For the first time in my life, I dreaded soccer games; easily pushed around by other players, I gritted my teeth and decided I needed to improve my core strength. When my parents settled down to sleep each night, I began my second workout regiment, forcing myself to do more sit-ups and push-ups than the night before.  I medicated the pain in my abs with reruns of “Lost” and a bowl of mint chocolate chip ice cream, coveted in the 2am bewitching hours.  Guilt flooded my mouth after eating any other sweet; ice cream though, I gladly skipped dinner and lunch to have.  I kept a meticulous calorie log on my computer, updating the Excel spreadsheet every few hours. Anorexic malnutrition often leads to lower blood pressure, causing tiredness and dizziness; I fell asleep twice at the wheel while driving home from work that summer, my dad’s minivan drifting into the next lane before my eyelids fluttered back open and I slapped my cheeks awake.  The late afternoon sun trickled through my windshield, striking corn stalks growing roadside, and nudging my brittle fingernails on the wheel. Anorexic women aged 15 to 24 have a mortality rate twelve times that of the general population, lethal physiological damage adding to the murders from starvation and suicide.  Alone on the barren lane, I shivered and righted the car, eluding the statistics once more.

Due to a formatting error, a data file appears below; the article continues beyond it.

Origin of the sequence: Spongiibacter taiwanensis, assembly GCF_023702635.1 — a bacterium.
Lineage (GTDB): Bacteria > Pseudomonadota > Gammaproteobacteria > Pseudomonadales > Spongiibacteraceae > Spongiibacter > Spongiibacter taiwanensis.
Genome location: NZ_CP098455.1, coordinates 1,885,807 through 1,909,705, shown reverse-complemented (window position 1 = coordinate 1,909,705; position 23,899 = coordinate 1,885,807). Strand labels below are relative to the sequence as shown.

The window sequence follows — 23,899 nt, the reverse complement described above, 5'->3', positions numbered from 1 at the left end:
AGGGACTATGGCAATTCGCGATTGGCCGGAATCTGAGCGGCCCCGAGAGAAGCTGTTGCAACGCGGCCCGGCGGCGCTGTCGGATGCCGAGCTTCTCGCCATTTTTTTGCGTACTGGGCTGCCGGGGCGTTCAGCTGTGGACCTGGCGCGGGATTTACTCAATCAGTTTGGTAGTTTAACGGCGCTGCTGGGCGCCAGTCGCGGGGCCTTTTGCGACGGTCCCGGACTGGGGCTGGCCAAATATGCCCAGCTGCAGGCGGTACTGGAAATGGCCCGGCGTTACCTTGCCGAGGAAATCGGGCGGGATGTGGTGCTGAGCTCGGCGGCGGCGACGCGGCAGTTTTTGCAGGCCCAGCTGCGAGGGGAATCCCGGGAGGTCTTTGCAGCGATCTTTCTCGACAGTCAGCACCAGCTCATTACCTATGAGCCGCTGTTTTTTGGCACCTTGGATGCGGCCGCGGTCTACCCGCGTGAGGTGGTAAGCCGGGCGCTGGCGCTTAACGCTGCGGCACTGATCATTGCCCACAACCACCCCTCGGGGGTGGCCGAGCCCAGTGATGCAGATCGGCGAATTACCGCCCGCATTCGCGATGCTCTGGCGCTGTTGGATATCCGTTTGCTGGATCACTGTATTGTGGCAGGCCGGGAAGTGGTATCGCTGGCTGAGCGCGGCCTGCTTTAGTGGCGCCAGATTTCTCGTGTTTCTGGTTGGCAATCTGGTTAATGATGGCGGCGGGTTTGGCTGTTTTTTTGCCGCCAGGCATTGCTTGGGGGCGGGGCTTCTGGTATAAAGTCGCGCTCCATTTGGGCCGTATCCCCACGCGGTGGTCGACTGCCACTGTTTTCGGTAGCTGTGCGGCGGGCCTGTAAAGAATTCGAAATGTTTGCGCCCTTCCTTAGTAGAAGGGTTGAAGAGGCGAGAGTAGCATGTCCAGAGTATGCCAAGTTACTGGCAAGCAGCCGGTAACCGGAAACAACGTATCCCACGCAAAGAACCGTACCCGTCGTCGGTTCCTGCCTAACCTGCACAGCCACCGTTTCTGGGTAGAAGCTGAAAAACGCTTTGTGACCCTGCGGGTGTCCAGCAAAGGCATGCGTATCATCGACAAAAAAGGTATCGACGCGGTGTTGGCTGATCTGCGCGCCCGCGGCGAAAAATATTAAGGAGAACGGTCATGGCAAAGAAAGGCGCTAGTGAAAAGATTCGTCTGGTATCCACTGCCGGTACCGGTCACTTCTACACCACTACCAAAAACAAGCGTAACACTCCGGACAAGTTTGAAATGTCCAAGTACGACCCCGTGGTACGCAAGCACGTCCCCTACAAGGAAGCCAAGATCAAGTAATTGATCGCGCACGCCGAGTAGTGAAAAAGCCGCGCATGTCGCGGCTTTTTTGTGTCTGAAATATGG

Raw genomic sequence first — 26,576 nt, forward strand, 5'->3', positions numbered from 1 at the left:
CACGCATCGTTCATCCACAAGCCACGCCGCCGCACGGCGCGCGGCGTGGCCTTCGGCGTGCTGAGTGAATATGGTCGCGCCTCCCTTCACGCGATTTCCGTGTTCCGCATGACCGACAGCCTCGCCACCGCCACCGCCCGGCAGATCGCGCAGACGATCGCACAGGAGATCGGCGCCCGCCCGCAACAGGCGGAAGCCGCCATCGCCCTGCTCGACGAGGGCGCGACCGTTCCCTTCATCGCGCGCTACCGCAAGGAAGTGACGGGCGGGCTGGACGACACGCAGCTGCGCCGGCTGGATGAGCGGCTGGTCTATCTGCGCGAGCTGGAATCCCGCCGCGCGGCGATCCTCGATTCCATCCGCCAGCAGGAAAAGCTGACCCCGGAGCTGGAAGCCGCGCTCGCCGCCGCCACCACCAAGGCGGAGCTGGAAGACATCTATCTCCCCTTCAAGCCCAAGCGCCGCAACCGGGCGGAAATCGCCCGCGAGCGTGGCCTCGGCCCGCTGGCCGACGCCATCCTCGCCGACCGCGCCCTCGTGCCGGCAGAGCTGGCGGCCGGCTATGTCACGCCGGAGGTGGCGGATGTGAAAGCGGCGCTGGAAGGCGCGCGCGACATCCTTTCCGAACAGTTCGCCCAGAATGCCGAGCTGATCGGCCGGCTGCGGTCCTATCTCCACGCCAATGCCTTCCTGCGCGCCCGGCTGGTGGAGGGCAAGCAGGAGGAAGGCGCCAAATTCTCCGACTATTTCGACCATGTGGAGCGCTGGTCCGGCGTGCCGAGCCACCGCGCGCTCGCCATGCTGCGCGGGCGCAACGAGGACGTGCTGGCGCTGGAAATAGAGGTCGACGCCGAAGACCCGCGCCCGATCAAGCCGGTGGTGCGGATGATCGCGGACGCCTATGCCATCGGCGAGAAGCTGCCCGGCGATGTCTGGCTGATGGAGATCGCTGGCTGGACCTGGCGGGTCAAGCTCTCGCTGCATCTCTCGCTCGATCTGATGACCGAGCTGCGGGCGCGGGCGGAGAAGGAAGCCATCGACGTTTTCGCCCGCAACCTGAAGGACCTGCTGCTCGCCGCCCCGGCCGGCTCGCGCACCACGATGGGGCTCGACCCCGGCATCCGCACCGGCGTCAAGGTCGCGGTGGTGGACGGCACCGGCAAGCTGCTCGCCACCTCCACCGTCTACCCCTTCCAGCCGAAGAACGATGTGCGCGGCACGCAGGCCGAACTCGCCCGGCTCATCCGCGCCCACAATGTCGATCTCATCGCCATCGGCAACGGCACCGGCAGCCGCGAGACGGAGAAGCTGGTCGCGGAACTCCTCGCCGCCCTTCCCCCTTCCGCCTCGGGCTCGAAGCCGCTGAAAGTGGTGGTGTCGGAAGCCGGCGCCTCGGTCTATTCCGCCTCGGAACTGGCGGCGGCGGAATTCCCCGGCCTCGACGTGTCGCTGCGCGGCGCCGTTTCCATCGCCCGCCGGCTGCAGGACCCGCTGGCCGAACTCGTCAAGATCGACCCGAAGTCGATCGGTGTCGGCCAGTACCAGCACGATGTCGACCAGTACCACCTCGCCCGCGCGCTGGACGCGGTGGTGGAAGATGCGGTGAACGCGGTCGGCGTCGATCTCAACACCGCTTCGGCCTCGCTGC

Anorexia poisons more than its victims, however, its toxins spilling onto close family and friends.   I burned my father with cold hands that refused his hugs and sickened my mother with my thinned cheeks, dull eyes listlessly peering from sunken sockets.  I dismissed their attempts at discussion, slamming my bedroom door or yelling at them to leave me alone.  They begged me to return my friends’ phone calls, to take a day off from exercise.  I responded by running farther, eating less, and crying more.